Although the Tunisian government is committed to taking urgent and swift action to improve the purchasing power of Tunisians, smuggling continues to undermine any policy of the country and the announced war against rising prices.
In order to provide further clarification on the subject, Africanmanager contacted Habib, Dimassi, Director General of Fair Trading and Financial Research in the Department of Commerce. The situation of smuggling in Tunisia, the measures put in place and forecast for the month of Ramadan are the highlights of this interview.
What is the current state of smuggling in Tunisia?
Like all countries of the world, smuggling has existed in Tunisia for several years, but the phenomenon has worsened after the Revolution and especially in the year 2012. We have experienced different periods of smuggling following a precarious security situation. We are witnessing situations of illegal exports every day. Smuggling operations were carried out mainly on fruits and vegetables, meat, poultry and eggs, which has created a lack of supply of these products, causing an unprecedented rise in prices.
It is because of smuggling that we have experienced unimaginable increases. The price of 1kg of potatoes was around 1,200, onions at 1,400 and tomatoes at 3,200. This increase has led to the deterioration of the purchasing power of Tunisians who have found themselves unable to fill even their basket.
How to deal with smuggling?
Fight against smuggling requires much more effort than before. It is necessary that all departments work together to control illegal exports that could not only destroy the purchasing power of the Tunisian consumer. Associations and stakeholders should fight against this scourge. The media should also help to raise awareness about the harmful effects of smuggling.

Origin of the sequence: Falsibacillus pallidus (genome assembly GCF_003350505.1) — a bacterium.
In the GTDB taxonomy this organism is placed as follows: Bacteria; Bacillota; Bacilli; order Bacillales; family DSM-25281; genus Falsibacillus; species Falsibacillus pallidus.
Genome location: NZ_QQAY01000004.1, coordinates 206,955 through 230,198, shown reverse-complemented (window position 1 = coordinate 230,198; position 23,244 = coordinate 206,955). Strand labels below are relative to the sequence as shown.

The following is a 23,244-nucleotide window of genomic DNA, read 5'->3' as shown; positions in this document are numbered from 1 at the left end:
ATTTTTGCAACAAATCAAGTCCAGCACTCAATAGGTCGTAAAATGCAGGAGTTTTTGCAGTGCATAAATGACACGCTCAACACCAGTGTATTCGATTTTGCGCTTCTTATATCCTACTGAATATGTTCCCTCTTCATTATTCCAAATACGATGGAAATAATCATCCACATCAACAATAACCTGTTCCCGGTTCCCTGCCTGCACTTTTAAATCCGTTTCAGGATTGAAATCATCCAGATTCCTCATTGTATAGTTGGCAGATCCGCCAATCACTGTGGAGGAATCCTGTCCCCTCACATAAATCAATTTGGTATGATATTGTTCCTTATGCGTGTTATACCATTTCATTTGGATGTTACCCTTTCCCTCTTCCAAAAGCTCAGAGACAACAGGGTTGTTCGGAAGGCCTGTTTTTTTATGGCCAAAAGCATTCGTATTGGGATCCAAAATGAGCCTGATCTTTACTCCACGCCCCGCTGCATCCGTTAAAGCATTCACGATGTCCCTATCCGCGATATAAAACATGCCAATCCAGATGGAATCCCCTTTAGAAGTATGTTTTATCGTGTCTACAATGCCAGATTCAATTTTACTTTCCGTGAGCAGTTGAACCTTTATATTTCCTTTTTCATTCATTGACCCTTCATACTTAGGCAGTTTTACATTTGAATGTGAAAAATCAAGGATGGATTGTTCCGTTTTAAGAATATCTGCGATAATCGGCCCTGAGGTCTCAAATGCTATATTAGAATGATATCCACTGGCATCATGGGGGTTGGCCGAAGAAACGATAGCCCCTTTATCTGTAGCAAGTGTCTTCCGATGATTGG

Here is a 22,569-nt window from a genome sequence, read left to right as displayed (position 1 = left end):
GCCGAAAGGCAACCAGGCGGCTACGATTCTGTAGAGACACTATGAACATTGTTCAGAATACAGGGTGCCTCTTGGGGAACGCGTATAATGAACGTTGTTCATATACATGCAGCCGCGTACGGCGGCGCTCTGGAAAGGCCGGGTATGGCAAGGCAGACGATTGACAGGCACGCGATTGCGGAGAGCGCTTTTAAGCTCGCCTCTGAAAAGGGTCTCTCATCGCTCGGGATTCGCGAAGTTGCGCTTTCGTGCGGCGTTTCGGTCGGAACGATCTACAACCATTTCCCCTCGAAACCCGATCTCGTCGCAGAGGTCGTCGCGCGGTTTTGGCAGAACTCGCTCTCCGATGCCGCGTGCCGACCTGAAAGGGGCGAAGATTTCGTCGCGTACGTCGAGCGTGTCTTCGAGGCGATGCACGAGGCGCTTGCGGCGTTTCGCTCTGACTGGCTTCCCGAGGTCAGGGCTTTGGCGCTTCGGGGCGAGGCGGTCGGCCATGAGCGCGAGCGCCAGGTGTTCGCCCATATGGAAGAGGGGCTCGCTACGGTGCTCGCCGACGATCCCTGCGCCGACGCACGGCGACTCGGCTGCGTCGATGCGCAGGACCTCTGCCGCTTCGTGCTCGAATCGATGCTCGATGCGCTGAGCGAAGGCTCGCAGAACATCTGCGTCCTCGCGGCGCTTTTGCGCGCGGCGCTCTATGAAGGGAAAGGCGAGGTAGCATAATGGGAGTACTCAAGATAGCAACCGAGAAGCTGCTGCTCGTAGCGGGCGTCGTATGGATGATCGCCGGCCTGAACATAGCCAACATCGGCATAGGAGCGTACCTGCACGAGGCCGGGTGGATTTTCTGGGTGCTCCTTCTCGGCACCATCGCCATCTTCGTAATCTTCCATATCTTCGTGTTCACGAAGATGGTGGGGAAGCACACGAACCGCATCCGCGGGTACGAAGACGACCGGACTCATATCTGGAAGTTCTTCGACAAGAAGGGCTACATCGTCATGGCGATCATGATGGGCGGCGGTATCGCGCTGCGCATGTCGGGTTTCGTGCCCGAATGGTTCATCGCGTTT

What are the sectors most affected by smuggling?
The sectors most affected by smuggling are fruits and vegetables, eggs and industry, mainly textiles and clothing. From May 3 to 16 of the current year, within fifteen days, about 35 tons of tomatoes, 136 head of cattle, 3.5 tons of potatoes, 1.9 tons of bananas, 1,800 liters of fuel and 150,000 eggs were seized. These products are intended for export to the Libyan market. Only bananas came from Libya to the local market.
Is there a strategy in place to fight against smuggling?
The strategy of Tunisia is rather to take measures regarding products subsidized by the national fund for equalization. The price difference makes that these bands take advantage of these prices which are generally lower than prices applied in their own country. We must develop a strategy and revise the price upward to be at the level of prices internationally.
However, we must find solutions for families who have limited incomes by providing a compensation bonus included in wages. We need to increase prices taking into account the poor and middle families. It is a long-term strategy.
It is essential also to revise downward customs duties, VAT and various other taxes like energy tax so that domestic products will not be exported illegally. Equalization of products has to be beneficial only for Tunisian consumers.
What are the forecasts for the month of Ramadan?
Forecasts for the month of Ramadan are good. We have taken measures to export products to the Algerian and Libyan markets. You must have an authorization from the services of the Ministry of Commerce. We started to build up stocks for the month of Ramadan. For eggs, consumption is estimated at about 200 million eggs. We have a production of 140 million per month. We need to stockpile. We have now stockpiled 20 million eggs, but we can catch up if there is no contraband. For milk, we have a stock of 30 million liters of milk. These quantities are sufficient if there is no smuggling and illegal export of those products. Ditto for subsidized products such as vegetable oil, food and sugar.
Our industry is working well, but exports should be conducted in a lawful manner. For subsidized products, the exporter must pay the price difference to the state treasury to avoid these problems. Therefore, there should be coordination between Tunisia, Algeria and Libya to prevent uncontrolled and illegal exports.